In his estimation, the M4 team excels at assessing the embedded value of any property’s features, whether it’s the hunting opportunities or water rights. They have a collective, creative vision for different land configurations and improvements that allow the owner to achieve its highest and best use. According to him, the team also finds value where others miss it.
“Also, sometimes they’ll find an expired listing, talk to the seller and figure out what prevented it from selling,” Mick said. “Then, they rectify the problem and make it happen.”
As a seller, Mick also appreciates M4’s realistic, unvarnished view of a property’s value in the marketplace. In his experience, some brokerages acquiesce to their clients’ pie-in-the-sky view of their property’s value, setting their expectations too high from the outset. When the listing price is based on wishes instead of market data, the property often undergoes a series of price reductions and languishes on the market.
“At that point, you have a seller who is upset and an asset that may have precluded early potential buyers because they didn’t want to make an ‘insulting’ offer when, in fact, their offer might have been true market or even a little above,” he said.
The final differentiator for Mick is the M4 team’s ethics and the quality of people they surround themselves with.
“They have the highest ethics I’ve encountered in the marketplace and they’re careful about who they associate with internally,” Mick said. “If they recommend someone from their network of contractors and service providers to do a job, I can proceed with confidence because they only deal with the best.”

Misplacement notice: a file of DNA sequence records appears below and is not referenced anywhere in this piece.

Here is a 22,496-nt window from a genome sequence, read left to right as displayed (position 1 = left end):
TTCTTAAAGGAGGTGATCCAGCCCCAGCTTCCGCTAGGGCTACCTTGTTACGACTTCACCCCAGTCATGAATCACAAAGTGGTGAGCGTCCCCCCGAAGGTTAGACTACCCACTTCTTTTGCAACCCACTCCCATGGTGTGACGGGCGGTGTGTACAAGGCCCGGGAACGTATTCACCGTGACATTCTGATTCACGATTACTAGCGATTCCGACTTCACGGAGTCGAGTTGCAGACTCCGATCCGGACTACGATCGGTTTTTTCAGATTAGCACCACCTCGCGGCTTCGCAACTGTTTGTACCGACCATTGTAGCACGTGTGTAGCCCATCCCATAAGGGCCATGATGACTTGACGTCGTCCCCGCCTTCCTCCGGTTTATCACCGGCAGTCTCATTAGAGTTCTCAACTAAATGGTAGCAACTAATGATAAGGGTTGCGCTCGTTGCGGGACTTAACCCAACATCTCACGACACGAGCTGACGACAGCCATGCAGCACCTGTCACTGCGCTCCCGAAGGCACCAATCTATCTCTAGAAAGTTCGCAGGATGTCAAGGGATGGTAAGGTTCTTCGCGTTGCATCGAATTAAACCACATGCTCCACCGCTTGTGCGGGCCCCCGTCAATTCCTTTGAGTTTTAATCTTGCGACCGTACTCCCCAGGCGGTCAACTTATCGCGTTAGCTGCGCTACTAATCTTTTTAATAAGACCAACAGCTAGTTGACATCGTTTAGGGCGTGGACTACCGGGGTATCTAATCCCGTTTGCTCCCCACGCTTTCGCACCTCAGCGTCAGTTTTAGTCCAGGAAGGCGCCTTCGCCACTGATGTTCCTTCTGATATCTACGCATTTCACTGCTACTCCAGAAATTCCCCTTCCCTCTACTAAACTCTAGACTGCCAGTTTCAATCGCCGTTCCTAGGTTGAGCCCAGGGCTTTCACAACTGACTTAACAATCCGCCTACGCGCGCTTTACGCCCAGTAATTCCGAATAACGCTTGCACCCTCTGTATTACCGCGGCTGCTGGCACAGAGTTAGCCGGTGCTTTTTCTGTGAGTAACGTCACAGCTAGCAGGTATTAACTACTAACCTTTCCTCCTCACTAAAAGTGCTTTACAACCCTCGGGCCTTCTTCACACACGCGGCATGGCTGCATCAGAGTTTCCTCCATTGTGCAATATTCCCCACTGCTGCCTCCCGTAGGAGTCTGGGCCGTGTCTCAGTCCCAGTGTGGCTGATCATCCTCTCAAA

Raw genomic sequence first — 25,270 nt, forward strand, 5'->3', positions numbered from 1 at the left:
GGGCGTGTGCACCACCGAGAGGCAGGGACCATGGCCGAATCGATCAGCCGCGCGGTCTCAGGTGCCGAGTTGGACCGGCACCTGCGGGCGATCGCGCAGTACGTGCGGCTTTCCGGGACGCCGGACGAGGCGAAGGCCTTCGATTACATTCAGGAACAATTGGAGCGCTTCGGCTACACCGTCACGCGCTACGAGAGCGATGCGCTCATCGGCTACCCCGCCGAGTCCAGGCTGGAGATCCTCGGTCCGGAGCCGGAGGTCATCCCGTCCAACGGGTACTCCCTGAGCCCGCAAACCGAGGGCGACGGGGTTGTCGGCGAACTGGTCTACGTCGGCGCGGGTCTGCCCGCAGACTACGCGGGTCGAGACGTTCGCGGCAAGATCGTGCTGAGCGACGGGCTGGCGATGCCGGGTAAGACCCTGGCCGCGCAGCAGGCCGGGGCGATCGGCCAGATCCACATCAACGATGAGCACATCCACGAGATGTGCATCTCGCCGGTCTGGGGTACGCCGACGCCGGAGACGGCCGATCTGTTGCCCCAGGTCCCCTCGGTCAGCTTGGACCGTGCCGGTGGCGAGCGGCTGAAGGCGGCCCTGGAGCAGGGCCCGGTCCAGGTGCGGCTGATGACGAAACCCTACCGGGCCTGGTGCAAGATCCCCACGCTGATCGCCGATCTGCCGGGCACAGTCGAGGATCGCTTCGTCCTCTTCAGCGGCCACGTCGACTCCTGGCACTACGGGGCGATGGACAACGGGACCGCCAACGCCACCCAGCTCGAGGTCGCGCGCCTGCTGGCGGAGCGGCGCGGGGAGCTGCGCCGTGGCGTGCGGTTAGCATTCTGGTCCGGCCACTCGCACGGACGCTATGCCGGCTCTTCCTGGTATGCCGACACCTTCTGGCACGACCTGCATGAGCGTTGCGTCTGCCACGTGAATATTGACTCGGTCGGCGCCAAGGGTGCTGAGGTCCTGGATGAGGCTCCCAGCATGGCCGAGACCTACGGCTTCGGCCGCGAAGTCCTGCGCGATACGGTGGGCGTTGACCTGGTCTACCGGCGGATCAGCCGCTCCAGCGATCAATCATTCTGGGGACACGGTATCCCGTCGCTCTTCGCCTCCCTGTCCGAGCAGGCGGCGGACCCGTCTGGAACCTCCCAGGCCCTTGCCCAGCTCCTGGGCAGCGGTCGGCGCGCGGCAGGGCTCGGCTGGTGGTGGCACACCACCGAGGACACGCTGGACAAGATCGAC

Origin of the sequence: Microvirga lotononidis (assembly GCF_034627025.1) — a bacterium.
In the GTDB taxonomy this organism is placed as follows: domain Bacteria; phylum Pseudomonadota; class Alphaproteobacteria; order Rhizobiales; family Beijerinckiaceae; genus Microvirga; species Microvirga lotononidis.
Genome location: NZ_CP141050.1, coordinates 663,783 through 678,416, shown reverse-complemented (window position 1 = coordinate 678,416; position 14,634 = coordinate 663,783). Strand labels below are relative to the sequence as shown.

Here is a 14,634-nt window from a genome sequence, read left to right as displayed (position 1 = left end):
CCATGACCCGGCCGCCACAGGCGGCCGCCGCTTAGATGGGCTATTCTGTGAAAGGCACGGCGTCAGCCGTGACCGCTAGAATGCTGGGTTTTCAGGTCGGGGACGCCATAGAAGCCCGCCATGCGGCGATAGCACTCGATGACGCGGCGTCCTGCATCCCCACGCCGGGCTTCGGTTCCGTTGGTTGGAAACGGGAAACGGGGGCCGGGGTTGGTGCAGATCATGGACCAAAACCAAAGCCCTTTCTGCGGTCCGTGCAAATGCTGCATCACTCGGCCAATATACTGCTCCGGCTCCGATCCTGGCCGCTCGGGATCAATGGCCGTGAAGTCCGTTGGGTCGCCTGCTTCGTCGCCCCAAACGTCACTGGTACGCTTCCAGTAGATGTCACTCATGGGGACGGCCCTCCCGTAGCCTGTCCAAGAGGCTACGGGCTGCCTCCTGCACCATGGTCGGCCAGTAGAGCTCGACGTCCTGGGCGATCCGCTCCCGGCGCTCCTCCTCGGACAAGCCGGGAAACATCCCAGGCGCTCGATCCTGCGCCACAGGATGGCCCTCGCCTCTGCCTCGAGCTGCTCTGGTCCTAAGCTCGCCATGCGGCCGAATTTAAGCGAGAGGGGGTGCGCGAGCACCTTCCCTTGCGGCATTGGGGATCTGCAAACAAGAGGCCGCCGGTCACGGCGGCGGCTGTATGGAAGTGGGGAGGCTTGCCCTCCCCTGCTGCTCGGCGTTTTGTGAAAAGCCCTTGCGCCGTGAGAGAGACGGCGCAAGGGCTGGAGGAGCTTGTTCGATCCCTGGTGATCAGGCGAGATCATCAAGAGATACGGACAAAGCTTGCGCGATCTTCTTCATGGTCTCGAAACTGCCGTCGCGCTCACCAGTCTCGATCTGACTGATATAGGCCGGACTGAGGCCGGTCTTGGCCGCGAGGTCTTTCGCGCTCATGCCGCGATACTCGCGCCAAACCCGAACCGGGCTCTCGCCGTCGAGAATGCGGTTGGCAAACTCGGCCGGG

“If they recommend someone from their network of contractors and service providers to do a job, I can proceed with confidence because they only deal with the best.”
Rio River Ranch, sitting along 2.600± feet of gold medal trophy trout waters of the Rio Grande River.
Wild Open Spaces
Entrepreneur and avid bowhunter Andrew Richardson, who is based in Orem, Utah, wanted a ranch to diversify his multi-state pest control company’s holdings. Beginning in 2021, he searched in Montana, Wyoming and Colorado. During his search, he worked with different brokers and then he met Dan.
“Everybody else was nice, but Dan is a charismatic, captivating individual,” Richardson said. “His superpower was that he read my mind and knew exactly what I wanted. He took me to two and I bought one.”
Before he made his final decision, Dan talked him through the advantages and disadvantages of both properties. In the end, Dan recommended the property that cost less, but delivered the bigger bang for wildlife habitat and hunting.